1Password security model vs the competition

First, a simple question: Where does 1Password store my account data? My impression is that my encrypted vaults (containing stuff like the login name and password for my bank account, my credit card info, secure notes etc) are on your servers, but the encrypted Secret Key is only stored locally -- and that the master password or passphrase isn't stored anywhere at all. Is that right?

.

Now, about that Secret Key.

As far as I can tell, Bitwarden -- which I rather like in many respects -- relies exclusively and completely on my passphrase to protect my account. I can go to a computer in a public library, open Bitwarden's website and, since I know my username and passphrase, I can access all my account data. And if I can do it, anybody else can, too. Puts an extremely heavy burden on the passphrase! Bitwarden supports 2FA and serious Bitwarden devotees keep mentioning this to me on reddit and Twitter -- but Bitwarden does not require 2FA and I don't use it with Bitwarden for two reasons. First, it's a PITA -- and I might say that this is the end of the story as far as my wife is concerned. And second, I'm not a fan of "true" second-factor authorization involving say a Yubikey or a distinct third-party TOTP-generating app like Authy because of the serious potential of locking myself out of my account. (Bitwarden does have something it calls the "Fingerprint Phrase" but I don't understand what its purpose is. It is clearly NOT like the 1Password Secret key.)

RememBear uses a secret key and it seems to work much the way 1Password's does. I am very fond of RememBear's UI and I like the locally-stored secret key idea. As far as I can tell, only 1Password and RememBear use a secret key in this way.

As I said, since I do NOT use 2FA with Bitwarden, I believe that anybody who (somehow) learns the master passphrase I use for Bitwarden (and knows my login email, which isn't hard to guess) can get complete access to my Bitwarden account. On the other hand, the following seem to me to be true statements about 1Password (and coincidentally also about RememBear):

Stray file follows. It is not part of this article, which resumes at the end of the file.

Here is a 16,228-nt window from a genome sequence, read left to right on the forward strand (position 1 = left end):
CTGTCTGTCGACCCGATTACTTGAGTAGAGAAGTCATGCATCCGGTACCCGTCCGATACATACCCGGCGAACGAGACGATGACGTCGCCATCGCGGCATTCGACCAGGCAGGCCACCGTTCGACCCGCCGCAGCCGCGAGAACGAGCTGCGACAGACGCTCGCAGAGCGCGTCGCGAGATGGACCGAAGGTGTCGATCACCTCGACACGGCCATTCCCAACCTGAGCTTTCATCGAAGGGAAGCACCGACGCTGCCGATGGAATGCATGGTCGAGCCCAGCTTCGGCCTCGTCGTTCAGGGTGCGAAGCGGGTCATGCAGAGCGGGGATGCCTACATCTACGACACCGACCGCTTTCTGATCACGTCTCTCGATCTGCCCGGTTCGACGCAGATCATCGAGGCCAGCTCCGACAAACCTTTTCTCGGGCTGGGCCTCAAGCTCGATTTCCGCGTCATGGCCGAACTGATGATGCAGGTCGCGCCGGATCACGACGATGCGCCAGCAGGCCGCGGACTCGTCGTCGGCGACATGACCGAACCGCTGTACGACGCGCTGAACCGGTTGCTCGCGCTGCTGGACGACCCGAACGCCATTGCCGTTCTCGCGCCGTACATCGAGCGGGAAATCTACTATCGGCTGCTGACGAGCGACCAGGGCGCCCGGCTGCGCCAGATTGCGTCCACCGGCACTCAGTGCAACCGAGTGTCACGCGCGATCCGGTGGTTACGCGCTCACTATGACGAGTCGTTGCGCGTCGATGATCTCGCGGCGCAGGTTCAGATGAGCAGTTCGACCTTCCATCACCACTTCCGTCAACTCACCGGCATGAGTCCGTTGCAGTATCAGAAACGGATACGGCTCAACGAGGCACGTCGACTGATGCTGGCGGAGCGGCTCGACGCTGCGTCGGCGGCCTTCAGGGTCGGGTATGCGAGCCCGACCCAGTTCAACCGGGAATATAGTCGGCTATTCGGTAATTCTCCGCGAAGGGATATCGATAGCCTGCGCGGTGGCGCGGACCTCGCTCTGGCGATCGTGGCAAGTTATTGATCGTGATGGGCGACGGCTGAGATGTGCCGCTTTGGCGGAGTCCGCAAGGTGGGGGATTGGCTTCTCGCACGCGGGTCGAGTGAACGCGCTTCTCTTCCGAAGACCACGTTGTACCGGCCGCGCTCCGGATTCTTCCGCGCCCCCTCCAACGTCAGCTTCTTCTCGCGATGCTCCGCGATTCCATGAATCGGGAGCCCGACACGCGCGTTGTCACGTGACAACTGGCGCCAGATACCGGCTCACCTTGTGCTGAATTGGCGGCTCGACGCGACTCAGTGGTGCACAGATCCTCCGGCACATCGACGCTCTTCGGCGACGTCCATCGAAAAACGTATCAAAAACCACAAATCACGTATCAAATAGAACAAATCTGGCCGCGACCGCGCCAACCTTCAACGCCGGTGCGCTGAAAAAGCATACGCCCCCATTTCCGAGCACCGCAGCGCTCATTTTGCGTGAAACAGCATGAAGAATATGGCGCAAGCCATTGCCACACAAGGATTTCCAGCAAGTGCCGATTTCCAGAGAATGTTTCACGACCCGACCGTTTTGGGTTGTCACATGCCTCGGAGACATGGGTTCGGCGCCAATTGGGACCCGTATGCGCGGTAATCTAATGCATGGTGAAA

• Say a tech-savvy burglar steals my laptop -- on which I have 1Password installed and on which my Secret Key has been saved. So long as the burglar doesn't hit me over the head as I'm logged into my computer, to get into my 1Password vault, the burglar first has to get past Windows Hello (to gain access to my device and decrypt the SSD); and then he/she will also need to know my master passphrase to access my 1Password vault. So the unstored passphrase protects access to my vaults from my own devices. Correct?
  • On the other hand, even a bad guy or gal who knows my 1Password master passphrase won't be able to do anything with it on his or her own computer, without also having the Secret key. So the Secret Key protects access to my vaults from anybody else's devices. Right?
  • Anybody who somehow got access to the 1Password servers would get nothing but vaults that could not be decrypted without BOTH my master passphrase and my secret key. Right?

Thanks.


1Password Version: 8.1.0-66.BETA
Extension Version: Not Provided
OS Version: Windows 10
Sync Type: Not Provided

Comments

  • ag_anaag_ana

    Team Member

    Hi @williamporter!

    My impression is that my encrypted vaults (containing stuff like the login name and password for my bank account, my credit card info, secure notes etc) are on your servers, but the encrypted Secret Key is only stored locally -- and that the master password or passphrase isn't stored anywhere at all. Is that right?

    This is correct :+1:

    So the unstored passphrase protects access to my vaults from my own devices. Correct?
    So the Secret Key protects access to my vaults from anybody else's devices. Right?
    Anybody who somehow got access to the 1Password servers would get nothing but vaults that could not be decrypted without BOTH my master passphrase and my secret key. Right?

    This is also correct. I am quoting this from our documentation page on the Secret Key:

    • Your Master Password protects your data on your devices. Someone who has access to your devices or backups won’t be able to unlock 1Password without your Master Password, which only you know.
    • Your Secret Key protects your data off your devices. Someone who attempts a brute-force attack on our servers won’t be able to decrypt your data without your Secret Key, which we never have.

    You can find the whole page here:

    About your Secret Key

  • Thanks for that (very quick!) confirmation of these various points. I used 1Password several years ago, am looking at it again (now that the new version is coming for Windows) and when I search for info about 1Password, I find some old info and I'm not sure whether it's still valid. You've helped me quickly get up to date. Much appreciated.

  • ag_anaag_ana

    Team Member

    You are very welcome @williamporter! Let us know if you have any other questions :)

Leave a Comment

BoldItalicStrikethroughOrdered listUnordered list
Emoji
Image
Align leftAlign centerAlign rightToggle HTML viewToggle full pageToggle lights
Drop image/file